The Invisible Armada

The temptation of a mental “continental drift”

By Alain Brossat

7 September 2022

At the rate things are going with regard to the mental drift of the continents in Taiwan, there will soon no longer be a Taiwan Strait, but an island floating freely in the vast maritime expanses of the Pacific, ever more emancipated from terrestrial and human geography, ever further from the Chinese continent. The risk of such a drift is of course that it ends up leading the island to the immediate surroundings of the northern part of the American continent, until becoming, for example, in the bay of San Francisco, a kind of Chinatown bis or maybe a floating casino called Democratic Taiwan...

What this innocent joke would like to point out here is simply this: if today, in Taiwanese academic circles and beyond, "the historical status of Taiwan has acquired a new dimension of understanding or apprehension" (quote from the invitation to the conference provided by Google translation from Chinese to English) , this, clearly, is not due in the first place to “the rise of maritime history” which, finally, would make it possible to interpret this history from a point of view different from that of mainland China. Rather, it is obviously the direct and verifiable effect of a political reorientation, driven by the governing elites, the purpose of which is to draw an ever thicker boundary between the destiny of mainland China and that of Taiwan.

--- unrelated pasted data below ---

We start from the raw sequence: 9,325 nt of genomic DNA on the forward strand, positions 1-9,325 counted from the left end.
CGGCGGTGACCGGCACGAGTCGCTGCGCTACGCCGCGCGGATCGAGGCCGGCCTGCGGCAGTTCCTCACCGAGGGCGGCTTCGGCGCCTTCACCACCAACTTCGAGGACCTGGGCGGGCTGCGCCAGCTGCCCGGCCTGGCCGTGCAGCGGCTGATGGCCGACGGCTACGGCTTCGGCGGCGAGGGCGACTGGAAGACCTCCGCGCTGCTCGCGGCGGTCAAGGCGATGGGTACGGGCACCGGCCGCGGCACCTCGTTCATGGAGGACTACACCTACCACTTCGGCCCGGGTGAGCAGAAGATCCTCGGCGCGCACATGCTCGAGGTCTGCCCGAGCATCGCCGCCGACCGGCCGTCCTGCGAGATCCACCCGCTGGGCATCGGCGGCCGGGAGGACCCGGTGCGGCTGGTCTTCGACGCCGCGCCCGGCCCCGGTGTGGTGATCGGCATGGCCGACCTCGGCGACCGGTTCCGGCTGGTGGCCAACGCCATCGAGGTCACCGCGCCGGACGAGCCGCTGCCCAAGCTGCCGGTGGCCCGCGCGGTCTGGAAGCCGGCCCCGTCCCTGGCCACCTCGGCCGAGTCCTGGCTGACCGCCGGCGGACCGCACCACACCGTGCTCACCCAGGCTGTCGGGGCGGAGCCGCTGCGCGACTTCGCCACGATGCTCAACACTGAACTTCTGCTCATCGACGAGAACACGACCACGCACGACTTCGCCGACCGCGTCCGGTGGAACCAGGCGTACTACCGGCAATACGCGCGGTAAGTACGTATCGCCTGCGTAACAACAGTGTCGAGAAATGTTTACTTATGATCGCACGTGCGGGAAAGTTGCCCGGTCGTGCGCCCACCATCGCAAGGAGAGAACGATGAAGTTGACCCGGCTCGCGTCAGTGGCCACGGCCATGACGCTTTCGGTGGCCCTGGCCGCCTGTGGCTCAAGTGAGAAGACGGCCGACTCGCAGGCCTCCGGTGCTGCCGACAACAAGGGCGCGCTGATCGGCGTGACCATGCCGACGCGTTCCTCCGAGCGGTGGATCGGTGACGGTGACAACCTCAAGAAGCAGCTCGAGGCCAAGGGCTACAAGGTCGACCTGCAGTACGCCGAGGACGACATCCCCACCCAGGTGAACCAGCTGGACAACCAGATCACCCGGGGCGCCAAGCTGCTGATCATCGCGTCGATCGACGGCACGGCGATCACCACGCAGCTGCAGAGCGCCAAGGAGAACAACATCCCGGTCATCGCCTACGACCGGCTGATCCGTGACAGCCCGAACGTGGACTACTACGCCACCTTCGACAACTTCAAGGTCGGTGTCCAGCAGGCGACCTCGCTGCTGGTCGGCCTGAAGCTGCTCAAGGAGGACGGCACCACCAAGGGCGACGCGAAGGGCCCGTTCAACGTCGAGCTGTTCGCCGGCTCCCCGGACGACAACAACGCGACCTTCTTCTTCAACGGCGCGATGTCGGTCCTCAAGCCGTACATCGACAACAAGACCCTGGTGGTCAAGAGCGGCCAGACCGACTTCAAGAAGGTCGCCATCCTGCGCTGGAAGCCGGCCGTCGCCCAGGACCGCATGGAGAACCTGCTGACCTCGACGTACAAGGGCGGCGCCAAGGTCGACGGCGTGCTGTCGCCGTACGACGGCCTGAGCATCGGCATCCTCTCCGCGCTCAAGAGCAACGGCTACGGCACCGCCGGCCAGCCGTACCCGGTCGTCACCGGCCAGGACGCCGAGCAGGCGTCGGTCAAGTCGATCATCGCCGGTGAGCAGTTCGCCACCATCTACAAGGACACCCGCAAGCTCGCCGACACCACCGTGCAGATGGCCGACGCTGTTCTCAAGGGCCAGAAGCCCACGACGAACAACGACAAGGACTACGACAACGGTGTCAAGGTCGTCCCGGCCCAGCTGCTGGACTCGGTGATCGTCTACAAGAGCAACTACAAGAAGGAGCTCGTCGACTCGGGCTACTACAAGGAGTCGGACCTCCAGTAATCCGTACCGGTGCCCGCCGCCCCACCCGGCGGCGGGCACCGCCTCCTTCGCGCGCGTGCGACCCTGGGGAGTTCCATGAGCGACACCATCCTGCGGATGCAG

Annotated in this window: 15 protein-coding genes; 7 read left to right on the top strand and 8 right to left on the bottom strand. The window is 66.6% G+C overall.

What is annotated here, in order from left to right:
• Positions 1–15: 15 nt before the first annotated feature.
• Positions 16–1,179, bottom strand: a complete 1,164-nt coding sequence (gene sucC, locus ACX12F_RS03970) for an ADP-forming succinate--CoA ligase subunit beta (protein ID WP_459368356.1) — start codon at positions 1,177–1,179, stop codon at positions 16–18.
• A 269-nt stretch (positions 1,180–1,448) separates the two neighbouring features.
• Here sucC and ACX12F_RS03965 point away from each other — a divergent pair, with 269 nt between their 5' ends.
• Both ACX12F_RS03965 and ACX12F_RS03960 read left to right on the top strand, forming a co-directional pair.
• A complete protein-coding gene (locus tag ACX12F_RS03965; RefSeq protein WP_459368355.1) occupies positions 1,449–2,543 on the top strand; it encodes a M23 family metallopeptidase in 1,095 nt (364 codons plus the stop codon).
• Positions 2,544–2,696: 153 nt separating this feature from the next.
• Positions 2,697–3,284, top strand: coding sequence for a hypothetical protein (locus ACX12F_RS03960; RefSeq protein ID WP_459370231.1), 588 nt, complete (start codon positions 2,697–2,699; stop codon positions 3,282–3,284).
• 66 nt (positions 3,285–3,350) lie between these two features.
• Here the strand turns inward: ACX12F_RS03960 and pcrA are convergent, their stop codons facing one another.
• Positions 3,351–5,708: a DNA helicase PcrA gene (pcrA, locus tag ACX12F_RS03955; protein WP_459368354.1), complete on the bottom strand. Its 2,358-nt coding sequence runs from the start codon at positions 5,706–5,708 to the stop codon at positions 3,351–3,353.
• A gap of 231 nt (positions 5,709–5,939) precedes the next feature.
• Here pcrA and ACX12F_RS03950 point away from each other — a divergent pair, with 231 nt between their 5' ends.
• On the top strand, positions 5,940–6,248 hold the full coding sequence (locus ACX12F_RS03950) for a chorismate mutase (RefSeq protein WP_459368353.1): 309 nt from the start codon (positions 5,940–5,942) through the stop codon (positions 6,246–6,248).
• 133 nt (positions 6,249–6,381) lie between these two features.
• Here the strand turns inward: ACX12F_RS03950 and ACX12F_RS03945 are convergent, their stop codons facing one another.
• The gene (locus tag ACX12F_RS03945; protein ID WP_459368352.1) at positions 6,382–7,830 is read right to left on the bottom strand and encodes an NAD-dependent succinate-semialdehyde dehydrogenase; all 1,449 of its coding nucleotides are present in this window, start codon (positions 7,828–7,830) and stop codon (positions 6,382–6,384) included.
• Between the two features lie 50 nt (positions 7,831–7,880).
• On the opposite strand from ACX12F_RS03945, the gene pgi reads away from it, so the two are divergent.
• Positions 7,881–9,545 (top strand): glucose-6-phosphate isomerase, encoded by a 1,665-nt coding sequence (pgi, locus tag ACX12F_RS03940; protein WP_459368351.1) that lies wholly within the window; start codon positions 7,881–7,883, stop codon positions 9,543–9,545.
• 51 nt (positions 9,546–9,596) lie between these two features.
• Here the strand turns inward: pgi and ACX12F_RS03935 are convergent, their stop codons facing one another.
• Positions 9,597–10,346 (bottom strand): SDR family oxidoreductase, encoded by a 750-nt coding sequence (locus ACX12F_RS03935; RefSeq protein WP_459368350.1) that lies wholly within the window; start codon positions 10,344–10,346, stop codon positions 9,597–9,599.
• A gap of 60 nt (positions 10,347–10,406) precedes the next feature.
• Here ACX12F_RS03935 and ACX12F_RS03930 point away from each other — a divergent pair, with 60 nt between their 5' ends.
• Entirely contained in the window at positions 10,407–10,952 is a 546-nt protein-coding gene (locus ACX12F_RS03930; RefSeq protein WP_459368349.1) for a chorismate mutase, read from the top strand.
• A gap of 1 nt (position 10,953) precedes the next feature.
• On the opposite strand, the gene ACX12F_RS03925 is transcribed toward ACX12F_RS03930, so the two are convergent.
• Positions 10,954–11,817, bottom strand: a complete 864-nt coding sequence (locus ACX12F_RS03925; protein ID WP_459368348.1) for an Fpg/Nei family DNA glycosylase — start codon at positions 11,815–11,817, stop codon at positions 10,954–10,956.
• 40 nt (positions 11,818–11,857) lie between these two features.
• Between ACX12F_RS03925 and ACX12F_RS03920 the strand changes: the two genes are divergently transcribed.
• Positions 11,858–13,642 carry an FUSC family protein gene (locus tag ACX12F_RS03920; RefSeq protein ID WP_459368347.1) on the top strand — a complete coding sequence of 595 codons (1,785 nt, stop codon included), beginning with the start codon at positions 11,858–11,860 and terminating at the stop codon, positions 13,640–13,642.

Arguably, for pragmatic reasons, academic elites and specialized academic knowledge must align with this political shift. But then, it must be done openly, and without practicing avoidance of what is at stake here – the subjection of university research and teaching to impulses and decrees from the political sphere, from the media soft power and story-making. This for the good reason that, in a society which strongly displays its democratic quality, the Academia, as a sphere dedicated to the production of autonomous knowledge, to independent research, the Academia (or, as we say in French the University, a term distincly close to universality) as an institution and a singular form of power is not supposed to be the servant of the political institution(s) nor to sing in unison with it.